Arsene called for eleven leaders on the pitch recently. He found mice instead of men yesterday. Even so, the title has not yet disappeared out of sight but the team are relying on United, Chelsea and Liverpool losing when they face us and then dropping points against each other. Both those scenarios are entirely plausible. Problematically, Arsenal are not winning the games against the other teams in the division on anything like a consistent enough basis to take advantage of those stumbles.
There are precedents to the current form in Wenger’s reign. It might be this season turns into a repeat of 1997/98 where a relentless run of wins is forged and the opposition worn down in a title chase. It might be similar to 2005/06 where a Champions League run comes at the expense of consistent league performances. Or it could be anywhere in between with not a pot in their hands at the end of it all.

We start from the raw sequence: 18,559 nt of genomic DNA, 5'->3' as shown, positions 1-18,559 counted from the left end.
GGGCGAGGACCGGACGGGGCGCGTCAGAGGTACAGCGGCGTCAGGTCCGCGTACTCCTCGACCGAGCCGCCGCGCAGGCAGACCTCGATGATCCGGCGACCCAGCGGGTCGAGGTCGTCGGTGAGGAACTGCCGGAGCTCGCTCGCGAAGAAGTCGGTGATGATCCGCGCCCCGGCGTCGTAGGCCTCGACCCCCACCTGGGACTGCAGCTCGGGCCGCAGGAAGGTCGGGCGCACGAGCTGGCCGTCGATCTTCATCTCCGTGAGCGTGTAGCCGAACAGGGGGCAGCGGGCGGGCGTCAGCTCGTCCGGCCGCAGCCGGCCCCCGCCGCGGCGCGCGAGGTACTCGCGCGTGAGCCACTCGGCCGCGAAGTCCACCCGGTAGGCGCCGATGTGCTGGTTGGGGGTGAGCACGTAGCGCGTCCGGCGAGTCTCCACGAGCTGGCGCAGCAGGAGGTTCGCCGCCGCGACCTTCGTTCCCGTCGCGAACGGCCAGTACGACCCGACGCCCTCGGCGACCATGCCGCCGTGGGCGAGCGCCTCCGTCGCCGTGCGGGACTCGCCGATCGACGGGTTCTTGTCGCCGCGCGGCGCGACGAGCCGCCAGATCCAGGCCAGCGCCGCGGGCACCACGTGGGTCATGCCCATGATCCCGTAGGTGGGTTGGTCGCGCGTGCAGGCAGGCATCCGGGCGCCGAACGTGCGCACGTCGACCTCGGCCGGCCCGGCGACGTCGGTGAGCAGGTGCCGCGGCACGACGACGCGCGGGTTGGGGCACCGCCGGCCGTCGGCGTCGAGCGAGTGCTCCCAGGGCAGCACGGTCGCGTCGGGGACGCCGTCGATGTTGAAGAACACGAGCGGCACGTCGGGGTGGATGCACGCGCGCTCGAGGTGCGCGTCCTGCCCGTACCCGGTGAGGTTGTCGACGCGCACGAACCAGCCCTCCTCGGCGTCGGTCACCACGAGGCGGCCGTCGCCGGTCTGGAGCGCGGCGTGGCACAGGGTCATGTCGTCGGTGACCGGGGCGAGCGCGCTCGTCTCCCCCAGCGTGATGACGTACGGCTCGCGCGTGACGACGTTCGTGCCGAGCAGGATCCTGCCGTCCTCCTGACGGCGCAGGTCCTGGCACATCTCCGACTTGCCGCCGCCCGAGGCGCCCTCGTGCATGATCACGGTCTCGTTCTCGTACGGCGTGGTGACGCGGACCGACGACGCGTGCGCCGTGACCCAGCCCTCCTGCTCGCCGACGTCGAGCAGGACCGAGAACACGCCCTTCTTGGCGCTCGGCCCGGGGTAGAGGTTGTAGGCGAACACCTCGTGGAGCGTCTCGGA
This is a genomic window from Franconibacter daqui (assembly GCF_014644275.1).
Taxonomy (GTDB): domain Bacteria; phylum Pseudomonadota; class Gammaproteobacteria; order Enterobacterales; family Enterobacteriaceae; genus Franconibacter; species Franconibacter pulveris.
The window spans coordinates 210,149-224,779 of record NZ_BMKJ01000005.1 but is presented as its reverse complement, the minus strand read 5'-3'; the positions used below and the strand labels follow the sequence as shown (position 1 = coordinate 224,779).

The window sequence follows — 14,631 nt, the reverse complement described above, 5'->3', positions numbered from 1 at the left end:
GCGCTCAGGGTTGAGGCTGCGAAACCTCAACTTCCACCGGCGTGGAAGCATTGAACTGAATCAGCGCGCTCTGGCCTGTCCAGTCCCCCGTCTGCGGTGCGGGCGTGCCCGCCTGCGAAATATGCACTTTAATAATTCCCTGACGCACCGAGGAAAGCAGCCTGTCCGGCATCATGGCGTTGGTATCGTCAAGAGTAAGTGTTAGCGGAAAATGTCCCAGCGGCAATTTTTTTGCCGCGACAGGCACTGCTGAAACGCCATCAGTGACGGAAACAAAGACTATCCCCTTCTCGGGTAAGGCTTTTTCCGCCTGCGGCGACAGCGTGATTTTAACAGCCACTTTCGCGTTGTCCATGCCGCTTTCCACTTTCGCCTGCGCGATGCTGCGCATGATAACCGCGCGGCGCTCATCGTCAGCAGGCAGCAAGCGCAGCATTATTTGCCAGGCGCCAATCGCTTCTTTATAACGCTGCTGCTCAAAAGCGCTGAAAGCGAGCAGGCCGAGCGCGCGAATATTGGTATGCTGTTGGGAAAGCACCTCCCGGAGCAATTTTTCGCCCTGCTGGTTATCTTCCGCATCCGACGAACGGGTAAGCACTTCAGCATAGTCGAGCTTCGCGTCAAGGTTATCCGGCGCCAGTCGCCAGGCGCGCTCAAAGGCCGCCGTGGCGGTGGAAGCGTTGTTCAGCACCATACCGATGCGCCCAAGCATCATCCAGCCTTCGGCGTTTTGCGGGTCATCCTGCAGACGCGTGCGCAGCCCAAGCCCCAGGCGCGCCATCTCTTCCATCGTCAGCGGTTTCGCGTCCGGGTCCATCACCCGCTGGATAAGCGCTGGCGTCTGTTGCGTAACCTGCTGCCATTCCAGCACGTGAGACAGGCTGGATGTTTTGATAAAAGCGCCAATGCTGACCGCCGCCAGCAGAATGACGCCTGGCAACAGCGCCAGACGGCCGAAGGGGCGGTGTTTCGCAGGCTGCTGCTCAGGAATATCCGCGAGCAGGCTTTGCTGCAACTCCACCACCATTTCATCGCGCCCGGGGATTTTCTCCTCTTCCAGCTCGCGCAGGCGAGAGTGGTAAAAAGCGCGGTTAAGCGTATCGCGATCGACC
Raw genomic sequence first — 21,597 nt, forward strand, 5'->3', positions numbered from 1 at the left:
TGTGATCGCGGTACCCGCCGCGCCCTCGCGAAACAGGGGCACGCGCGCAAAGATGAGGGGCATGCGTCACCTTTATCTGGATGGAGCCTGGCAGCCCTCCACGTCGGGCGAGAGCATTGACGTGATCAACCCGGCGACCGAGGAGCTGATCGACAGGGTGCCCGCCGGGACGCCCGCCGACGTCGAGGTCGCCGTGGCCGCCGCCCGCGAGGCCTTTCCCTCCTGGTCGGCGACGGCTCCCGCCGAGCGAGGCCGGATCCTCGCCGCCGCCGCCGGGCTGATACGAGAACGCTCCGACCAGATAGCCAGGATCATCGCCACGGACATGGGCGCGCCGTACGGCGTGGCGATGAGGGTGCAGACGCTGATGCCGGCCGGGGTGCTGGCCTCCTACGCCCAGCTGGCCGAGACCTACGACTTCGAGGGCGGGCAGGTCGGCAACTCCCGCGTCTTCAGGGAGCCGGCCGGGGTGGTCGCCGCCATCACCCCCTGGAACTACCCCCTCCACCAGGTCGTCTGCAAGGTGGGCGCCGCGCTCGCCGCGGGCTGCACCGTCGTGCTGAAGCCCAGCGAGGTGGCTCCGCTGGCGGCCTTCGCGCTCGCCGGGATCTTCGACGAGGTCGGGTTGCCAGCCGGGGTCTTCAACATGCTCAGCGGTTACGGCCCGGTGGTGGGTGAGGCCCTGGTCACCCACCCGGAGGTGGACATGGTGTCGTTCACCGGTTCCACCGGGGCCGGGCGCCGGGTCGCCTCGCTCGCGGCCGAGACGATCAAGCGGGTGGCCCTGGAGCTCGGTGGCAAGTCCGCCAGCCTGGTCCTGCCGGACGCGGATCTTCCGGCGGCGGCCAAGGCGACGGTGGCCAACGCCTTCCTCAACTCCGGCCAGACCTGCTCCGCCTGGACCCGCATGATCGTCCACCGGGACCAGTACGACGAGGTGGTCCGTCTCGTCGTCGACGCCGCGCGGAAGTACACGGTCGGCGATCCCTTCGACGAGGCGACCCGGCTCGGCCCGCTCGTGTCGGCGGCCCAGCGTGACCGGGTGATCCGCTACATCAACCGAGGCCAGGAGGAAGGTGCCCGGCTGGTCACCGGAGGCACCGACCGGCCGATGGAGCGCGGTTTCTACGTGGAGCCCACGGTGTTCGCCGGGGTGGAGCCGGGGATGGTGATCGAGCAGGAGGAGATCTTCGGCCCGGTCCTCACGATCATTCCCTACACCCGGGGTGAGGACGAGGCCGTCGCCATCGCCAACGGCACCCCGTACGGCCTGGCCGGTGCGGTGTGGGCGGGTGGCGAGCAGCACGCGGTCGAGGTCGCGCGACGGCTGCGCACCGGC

November is always a notoriously rough time of year for his teams and there seems no logical reason why this happens on a consistent basis. Maybe Arsene doesn’t like the climate at this time of year and it transmits. I cannot think of any better reason. A team meeting of the ilk of 97/98 might be the best thing. Get everything out in the open, no holds barred, no grudges borne. Clear the air and start afresh. There is a good team spirit apparently so such words should not hurt. That may not happen; if it does, it may not work. But they need to get together, away from the manager and coaching staff, finding the solutions themselves. Whatever they may be, there is an urgent need to solve the problems.